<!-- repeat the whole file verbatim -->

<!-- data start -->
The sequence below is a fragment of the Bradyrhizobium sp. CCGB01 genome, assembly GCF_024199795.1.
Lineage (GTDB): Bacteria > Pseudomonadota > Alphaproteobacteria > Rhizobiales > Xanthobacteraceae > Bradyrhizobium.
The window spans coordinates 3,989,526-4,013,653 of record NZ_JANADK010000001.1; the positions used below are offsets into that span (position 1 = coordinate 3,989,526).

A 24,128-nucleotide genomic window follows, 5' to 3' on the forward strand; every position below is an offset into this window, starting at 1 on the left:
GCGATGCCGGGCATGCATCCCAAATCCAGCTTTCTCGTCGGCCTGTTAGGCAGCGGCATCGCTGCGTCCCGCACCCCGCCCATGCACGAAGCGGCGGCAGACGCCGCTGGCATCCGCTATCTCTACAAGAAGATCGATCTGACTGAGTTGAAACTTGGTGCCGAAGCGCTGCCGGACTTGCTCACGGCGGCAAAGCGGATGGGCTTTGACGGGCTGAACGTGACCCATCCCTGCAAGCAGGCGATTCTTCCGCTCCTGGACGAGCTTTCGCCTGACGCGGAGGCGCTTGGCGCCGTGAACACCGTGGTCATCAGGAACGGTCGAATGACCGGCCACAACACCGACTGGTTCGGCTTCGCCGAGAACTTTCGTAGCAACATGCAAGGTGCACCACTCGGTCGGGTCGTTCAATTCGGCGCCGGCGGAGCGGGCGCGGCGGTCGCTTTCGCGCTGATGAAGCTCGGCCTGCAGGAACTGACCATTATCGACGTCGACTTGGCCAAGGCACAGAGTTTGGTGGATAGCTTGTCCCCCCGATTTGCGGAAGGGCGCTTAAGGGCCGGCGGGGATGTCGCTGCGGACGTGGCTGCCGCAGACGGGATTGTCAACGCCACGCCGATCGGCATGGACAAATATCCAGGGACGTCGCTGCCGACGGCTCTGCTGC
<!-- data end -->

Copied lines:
The sequence below is a fragment of the Bradyrhizobium sp. CCGB01 genome, assembly GCF_024199795.1.
Lineage (GTDB): Bacteria > Pseudomonadota > Alphaproteobacteria > Rhizobiales > Xanthobacteraceae > Bradyrhizobium.
The window spans coordinates 3,989,526-4,013,653 of record NZ_JANADK010000001.1; the positions used below are offsets into that span (position 1 = coordinate 3,989,526).

A 24,128-nucleotide genomic window follows, 5' to 3' on the forward strand; every position below is an offset into this window, starting at 1 on the left:
GCGATGCCGGGCATGCATCCCAAATCCAGCTTTCTCGTCGGCCTGTTAGGCAGCGGCATCGCTGCGTCCCGCACCCCGCCCATGCACGAAGCGGCGGCAGACGCCGCTGGCATCCGCTATCTCTACAAGAAGATCGATCTGACTGAGTTGAAACTTGGTGCCGAAGCGCTGCCGGACTTGCTCACGGCGGCAAAGCGGATGGGCTTTGACGGGCTGAACGTGACCCATCCCTGCAAGCAGGCGATTCTTCCGCTCCTGGACGAGCTTTCGCCTGACGCGGAGGCGCTTGGCGCCGTGAACACCGTGGTCATCAGGAACGGTCGAATGACCGGCCACAACACCGACTGGTTCGGCTTCGCCGAGAACTTTCGTAGCAACATGCAAGGTGCACCACTCGGTCGGGTCGTTCAATTCGGCGCCGGCGGAGCGGGCGCGGCGGTCGCTTTCGCGCTGATGAAGCTCGGCCTGCAGGAACTGACCATTATCGACGTCGACTTGGCCAAGGCACAGAGTTTGGTGGATAGCTTGTCCCCCCGATTTGCGGAAGGGCGCTTAAGGGCCGGCGGGGATGTCGCTGCGGACGTGGCTGCCGCAGACGGGATTGTCAACGCCACGCCGATCGGCATGGACAAATATCCAGGGACGTCGCTGCCGACGGCTCTGCTGC